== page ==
Facebook is a marketer’s dream. Advertisers know every last intimate detail about a Facebook user’s life.
The man that first built the technology for Facebook is a guy named Antonio Garcia Martinez. He’s since left Facebook, but he started at the company back in 2011. He has since corroborated that "Facebooks tracks the GPS data off your mobile phone, your check-ins, IP address lookups, if you’re logging in from a laptop or a desktop machine, etc. Location is important to Facebook because A) Just where you live tells them a ton about the kind of stuff you’re probably interested in. And B) if you suddenly appear in a different location, a location that Facebook doesn’t recognize, then it knows that you’re traveling. All this info goes into many complex algorithms and cross-references your friend's list to give you the most desires advertisements they think you will be interested in."
But do they listen in on your conversations with your microphone on your phone?
Have you ever experienced something like this - "I was baking pizza dough and I said, “This would be a lot easier if we had one of those fancy Kitchenaid mixers.” Ten minutes later, there’s an ad for Kitchenaid mixers on sale."
Recently the podcast "Reply All" by Gimlet Media put together a report if Facebook is really listening to your conversations to sell that info to advertisers. Their final conclusion is that if you think it is happening, there is no convincing you otherwise. Regardless, the technology Facebook uses to target people with ads is really invasive.
You can find the full podcast HERE
How to Avoid Being Tracked by Facebook
On this week’s episode, we talked quite a bit about the ways that Facebook, in concert with a bunch of other companies, can track you on and off the internet. Here are a number of ways to keep that from happening.
1. Delete your Facebook account
I’m sorry. I know this is annoying. But this is the simplest way to keep Facebook from advertising to you. But if you’re like the rest of the world and use facebook to talk to your relatives, there are other options.
2. Install an Ad Blocker
Ad blockers keep certain ads from appearing when you browse to sites, keeping code that could potentially track your movement from loading. Our favorite is Adblock Plus (some of our listeners have pointed out that AdBlock itself has had some controversy with ads in the past, and recommend uBlock instead).
3. Facebook Disconnect
Facebook Disconnect is a browser extension that simply blocks Facebook’s Pixel from loading when you visit a site that has it installed. So Facebook will no longer know where you are going on the internet.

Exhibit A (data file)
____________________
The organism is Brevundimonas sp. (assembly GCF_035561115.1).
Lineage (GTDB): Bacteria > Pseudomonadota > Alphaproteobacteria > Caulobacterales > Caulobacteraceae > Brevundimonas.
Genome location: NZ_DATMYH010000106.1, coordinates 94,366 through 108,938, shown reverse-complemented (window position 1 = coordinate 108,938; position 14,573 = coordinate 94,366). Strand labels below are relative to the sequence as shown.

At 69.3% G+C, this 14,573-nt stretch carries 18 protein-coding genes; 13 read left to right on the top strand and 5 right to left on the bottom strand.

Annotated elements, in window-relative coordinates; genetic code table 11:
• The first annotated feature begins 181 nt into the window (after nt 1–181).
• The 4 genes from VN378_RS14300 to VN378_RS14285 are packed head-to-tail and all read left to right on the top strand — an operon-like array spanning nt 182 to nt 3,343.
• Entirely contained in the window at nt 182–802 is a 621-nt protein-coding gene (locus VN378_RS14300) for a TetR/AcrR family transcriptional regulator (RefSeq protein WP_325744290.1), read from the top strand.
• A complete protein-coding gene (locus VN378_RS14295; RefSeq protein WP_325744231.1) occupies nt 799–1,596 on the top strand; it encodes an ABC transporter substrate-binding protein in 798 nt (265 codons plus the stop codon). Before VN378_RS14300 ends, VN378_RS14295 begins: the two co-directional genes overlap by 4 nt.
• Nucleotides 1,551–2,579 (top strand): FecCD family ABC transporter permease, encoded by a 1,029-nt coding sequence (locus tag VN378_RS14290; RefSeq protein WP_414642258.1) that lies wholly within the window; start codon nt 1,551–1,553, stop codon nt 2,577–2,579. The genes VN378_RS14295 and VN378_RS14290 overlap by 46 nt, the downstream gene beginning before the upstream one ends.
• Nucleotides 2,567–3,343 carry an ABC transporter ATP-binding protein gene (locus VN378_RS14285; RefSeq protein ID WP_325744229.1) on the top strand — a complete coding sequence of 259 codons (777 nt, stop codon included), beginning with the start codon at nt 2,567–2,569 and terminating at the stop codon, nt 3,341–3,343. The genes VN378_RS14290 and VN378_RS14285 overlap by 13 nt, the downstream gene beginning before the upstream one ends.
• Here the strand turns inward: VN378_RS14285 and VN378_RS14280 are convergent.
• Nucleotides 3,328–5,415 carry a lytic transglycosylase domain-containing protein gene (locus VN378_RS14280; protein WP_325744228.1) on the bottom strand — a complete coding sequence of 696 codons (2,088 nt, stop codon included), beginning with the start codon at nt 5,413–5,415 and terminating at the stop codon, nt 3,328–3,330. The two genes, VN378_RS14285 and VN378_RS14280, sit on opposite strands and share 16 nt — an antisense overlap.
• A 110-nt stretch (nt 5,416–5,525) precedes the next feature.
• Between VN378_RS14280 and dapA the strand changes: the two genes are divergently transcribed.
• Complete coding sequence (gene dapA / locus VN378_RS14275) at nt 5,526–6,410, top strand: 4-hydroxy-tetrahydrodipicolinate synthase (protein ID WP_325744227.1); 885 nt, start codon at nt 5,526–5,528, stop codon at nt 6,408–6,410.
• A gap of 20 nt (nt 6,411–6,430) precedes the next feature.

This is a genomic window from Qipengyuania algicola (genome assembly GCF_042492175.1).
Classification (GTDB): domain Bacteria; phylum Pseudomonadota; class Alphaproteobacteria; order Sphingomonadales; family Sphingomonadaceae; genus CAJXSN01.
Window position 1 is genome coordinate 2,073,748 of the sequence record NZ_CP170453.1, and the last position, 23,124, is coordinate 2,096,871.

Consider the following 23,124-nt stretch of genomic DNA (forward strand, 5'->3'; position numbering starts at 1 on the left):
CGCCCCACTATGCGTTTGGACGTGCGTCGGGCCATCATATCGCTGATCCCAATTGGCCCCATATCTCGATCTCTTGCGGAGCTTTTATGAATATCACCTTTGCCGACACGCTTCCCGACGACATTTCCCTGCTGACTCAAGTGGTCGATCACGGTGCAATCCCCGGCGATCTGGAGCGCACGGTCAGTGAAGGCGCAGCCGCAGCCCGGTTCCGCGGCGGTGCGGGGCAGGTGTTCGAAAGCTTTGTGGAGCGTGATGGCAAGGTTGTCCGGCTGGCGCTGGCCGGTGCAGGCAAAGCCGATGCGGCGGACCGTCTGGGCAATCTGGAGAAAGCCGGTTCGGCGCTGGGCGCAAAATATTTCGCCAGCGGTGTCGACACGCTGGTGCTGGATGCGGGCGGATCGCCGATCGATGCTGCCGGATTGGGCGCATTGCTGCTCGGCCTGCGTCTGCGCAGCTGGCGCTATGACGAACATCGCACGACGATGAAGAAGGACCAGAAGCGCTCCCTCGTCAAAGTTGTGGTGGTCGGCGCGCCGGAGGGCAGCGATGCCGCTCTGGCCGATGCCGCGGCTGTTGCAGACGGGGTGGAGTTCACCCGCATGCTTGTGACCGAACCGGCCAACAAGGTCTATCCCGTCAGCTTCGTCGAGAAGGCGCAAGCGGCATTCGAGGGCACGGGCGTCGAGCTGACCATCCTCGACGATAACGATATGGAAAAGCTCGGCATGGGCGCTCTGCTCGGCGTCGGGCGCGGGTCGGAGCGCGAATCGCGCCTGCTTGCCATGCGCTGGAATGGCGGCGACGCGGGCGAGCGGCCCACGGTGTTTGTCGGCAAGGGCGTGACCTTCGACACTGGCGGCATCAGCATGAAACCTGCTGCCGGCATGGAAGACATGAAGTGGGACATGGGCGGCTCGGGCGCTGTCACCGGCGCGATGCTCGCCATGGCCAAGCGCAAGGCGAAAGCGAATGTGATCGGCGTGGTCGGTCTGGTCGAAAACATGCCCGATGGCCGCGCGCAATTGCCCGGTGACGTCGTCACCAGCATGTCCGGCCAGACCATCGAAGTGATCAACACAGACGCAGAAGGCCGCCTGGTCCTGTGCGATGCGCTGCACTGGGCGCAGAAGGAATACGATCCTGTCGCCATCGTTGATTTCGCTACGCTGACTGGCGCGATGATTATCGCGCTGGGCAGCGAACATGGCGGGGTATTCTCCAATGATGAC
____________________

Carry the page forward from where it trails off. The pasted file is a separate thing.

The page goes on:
4. Run Ghostery
If you’re looking for something a little more powerful than Facebook Disconnect, Ghostery is a browser extension that will scan a website as it loads and show you all the the tracking cookies that load with that site, including Facebook Pixel. It also gives you the option to prohibit those cookies from running across the internet.
5. Change your settings on Facebook
This link will take you to the ads preferences page on Facebook. It will show you what brands Facebook thinks you like, what advertisers you’ve interacted with, and the categories Facebook uses to advertise to you (as described in this week’s episode). You can delete all that information. Facebook may still have it all, but it will no longer allow advertisers to use that info to advertise to you. There are a number of other options to control your ad experience there as well.
6. Opt out with data brokers directly.
Steve Satterfield, a Facebook manager of privacy and public policy, says that users who don’t want that information to be available to Facebook should contact the data brokers directly. Again, the data brokers will still be collecting your data, but if you opt out, they will no longer share that data with third-party companies like Facebook or anyone else. There are dozens of these kinds of companies, but Facebook has a page where you can opt out directly with all of the data brokers they work with. You can find that page here (scroll to the bottom of the page for links to opt outs).
7. Lastly, if you really think that Facebook and Instagram are listening to you, turn off the app’s access to your microphone.
- go to settings.
- tap on privacy.
- tap on microphone.
- tap the Facebook or Instagram slider to turn it off.
On Android (7.1.1 Nougat):
- go to settings.
- tap apps.
- tap on Facebook or Instagram.
- tap permissions.
- tap the microphone slider to turn it off.